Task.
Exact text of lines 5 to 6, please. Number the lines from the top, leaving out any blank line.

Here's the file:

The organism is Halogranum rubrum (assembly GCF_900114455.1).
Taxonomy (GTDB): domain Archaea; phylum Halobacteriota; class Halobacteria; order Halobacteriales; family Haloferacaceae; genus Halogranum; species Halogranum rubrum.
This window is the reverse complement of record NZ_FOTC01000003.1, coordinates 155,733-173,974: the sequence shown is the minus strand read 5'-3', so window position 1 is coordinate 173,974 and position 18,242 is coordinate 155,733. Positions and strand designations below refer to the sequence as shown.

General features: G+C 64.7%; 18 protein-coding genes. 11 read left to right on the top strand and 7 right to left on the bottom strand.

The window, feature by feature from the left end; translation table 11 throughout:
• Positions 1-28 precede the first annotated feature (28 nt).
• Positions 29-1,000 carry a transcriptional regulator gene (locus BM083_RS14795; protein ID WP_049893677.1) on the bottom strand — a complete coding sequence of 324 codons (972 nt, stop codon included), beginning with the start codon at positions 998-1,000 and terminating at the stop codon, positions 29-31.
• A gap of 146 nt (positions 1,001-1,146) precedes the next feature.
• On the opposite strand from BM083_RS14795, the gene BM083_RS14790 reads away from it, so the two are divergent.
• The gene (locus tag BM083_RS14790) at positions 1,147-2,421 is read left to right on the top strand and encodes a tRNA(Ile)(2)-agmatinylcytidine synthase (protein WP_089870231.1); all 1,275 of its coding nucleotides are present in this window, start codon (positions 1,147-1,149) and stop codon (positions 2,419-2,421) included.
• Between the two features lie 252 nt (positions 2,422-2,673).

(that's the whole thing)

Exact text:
The window, feature by feature from the left end; translation table 11 throughout:
• Positions 1-28 precede the first annotated feature (28 nt).